Genetically near
      Not genetically predisposed
    • Biology of Schizophrenia
      Genes undoubtedly play a primary role in the etiology (cause) of schizophrenia
      The following table is based on data pooled across over 40 studies conducted over nearly 60 years
    • Dopamine
      The dopamine hypothesis suggest that the brain produces too much dopamine.
      Amphetamines (e.g. crystal meth, speed) increase dopamine activity, and high doses induce psychotic-like symptoms such as paranoia and hallucinations. An amphetamine-induced psychosis is even more likely to occur in people with a predisposition to schizophrenia.
      Also, many patients respond to antipsychotic medication that block dopamine from binding with postsynaptic receptors. The result is a reduction or elimination of positive symptoms
    • Neural atrophy and dysfunction
      Neural atrophy: Enlargement of fluid cavities in the brain called ventricles.
      Indicates neural regions surrounding them have degenerated.
      Larger ventricles seen in patients with chronic schizophrenia.
      Not exclusive to schizophrenia, also observed in other patients with psychotic disorders and even in patients with recurring depression and anxiety disorders.
      Degeneration/wasting away of a body organ
    • Atrophy
      Most apparent in temporal and frontal lobes, and in the neural tissue connecting the frontal lobes to emotion-processing circuits in the limbic system.
    • One study found severity of symptoms, especially auditory hallucinations, correlated strongly with the degree of atrophy in a region of the left temporal cortex specialised for auditory processing of language.
    • The prefrontal cortex is another very likely site because one section is involved in working memory and another in social and emotional functioning.
    • Prevalence
      In Australia, around 40,000 people (0.2% of population) have been diagnosed with schizophrenia (Access Economics, 2002).
      Many studies find the rate is higher among economically impoverished groups… effect on poverty OR difficulty holding employment?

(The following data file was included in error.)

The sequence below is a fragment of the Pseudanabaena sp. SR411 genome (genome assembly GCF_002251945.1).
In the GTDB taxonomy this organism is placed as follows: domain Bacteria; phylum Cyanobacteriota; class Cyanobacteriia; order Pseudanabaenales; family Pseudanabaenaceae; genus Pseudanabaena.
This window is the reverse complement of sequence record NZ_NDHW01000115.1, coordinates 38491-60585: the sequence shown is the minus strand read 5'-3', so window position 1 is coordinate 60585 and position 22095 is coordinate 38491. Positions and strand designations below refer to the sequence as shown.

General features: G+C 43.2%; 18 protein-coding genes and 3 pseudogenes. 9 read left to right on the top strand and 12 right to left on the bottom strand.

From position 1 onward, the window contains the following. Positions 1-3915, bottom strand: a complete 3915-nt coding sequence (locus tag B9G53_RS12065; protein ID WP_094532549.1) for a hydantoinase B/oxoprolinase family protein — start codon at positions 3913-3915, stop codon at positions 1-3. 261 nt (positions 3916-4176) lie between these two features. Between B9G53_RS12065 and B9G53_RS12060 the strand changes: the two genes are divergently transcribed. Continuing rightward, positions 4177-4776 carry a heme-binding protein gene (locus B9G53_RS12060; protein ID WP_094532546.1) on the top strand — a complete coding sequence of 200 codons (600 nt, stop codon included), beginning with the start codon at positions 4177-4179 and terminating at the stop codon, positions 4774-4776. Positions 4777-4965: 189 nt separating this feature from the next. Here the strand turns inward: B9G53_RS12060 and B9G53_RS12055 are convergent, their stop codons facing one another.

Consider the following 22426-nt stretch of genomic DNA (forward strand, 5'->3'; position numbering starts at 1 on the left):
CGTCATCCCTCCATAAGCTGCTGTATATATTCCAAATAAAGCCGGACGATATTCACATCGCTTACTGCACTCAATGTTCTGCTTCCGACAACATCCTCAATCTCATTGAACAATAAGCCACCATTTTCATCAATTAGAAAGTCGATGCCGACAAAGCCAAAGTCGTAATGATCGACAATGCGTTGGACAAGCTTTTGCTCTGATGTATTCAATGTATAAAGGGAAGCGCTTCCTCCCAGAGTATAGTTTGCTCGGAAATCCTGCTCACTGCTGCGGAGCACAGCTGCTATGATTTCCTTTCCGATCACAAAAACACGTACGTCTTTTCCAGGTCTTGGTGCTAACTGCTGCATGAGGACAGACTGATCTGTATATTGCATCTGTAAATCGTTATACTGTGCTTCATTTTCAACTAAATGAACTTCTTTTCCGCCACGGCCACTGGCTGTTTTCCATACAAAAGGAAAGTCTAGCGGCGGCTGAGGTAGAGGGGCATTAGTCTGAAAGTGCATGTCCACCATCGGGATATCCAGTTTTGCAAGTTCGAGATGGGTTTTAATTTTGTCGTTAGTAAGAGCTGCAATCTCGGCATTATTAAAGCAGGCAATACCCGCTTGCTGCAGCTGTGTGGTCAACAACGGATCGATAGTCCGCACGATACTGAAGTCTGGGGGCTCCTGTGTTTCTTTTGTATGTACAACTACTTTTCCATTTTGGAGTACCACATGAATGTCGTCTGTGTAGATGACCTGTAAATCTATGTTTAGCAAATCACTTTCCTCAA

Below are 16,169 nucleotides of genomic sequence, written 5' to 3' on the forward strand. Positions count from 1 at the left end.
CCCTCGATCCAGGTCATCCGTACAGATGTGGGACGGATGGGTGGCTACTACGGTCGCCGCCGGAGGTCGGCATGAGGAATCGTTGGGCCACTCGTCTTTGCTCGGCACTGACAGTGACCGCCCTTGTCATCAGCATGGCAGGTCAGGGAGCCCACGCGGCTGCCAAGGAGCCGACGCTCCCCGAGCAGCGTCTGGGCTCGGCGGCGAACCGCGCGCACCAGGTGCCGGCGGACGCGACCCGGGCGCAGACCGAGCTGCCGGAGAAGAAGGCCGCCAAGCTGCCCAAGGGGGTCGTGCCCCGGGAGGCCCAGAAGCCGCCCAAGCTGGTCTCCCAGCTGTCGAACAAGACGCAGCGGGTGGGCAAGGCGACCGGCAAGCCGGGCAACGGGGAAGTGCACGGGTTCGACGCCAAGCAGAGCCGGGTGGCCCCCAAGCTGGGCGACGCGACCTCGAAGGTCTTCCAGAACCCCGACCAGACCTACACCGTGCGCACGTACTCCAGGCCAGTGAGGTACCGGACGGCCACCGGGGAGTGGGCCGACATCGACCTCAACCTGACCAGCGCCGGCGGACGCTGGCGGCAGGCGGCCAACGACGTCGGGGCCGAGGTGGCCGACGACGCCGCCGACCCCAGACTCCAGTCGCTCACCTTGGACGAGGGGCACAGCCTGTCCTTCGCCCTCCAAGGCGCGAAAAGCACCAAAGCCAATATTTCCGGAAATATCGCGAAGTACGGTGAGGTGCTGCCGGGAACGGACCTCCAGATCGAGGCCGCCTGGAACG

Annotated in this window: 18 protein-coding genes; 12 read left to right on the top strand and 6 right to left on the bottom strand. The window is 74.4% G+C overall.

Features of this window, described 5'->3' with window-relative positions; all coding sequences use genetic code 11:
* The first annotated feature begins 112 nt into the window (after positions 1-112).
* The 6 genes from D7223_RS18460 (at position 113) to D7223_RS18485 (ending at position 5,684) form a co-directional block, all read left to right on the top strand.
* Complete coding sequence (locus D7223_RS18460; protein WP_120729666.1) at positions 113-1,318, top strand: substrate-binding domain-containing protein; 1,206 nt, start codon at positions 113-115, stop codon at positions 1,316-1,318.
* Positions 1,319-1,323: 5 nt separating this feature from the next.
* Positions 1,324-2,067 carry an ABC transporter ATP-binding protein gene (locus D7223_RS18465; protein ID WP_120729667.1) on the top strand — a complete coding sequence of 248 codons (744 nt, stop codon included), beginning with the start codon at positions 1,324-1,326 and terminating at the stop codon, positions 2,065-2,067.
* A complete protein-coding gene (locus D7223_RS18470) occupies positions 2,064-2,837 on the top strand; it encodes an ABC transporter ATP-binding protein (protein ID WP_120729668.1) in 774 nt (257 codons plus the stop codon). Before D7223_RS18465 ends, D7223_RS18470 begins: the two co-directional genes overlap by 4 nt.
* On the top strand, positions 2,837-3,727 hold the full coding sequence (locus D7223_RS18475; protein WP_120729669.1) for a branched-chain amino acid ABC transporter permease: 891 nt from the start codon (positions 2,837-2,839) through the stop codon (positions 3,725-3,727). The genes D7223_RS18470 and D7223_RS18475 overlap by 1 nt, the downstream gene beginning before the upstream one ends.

12 times more likely to die by suicide than the general population
      In Australia, 60% of males with schizophrenia will attempt suicide at some time in their lives.
      Agar, Argyle and Aderhold (2003) found that patients who had been sexually and/or physically abused as a child were four times more likely to experience hallucinations and 15 times more likely to hear voices than patients who had not been abused.
    • Treatment
      Individual, Group and Family Therapy- can help patient and family understand the disease and symptom triggers- teaches families communication skills- provides resources for dealing with emotional and practical challenges
      Social skills training- In hospital or community settings- teaches social, self-care and vocational skills
      Medications- neuroleptic medications to clarify thinking and perceptions of reality and to reduce hallucinations and delusions- drug treatment must be consistent to be effective. Inconsistent dosage may aggravate existing symptoms or create new ones.
    • Recovery
      Estimates vary: 10 to 20% ever fully recover.
      Less than half show even moderate improvement, and for for those who have shown improvement, almost half fall ill again within a year
      People with good premorbid (prior to falling ill) social functioning are least likely to relapse over time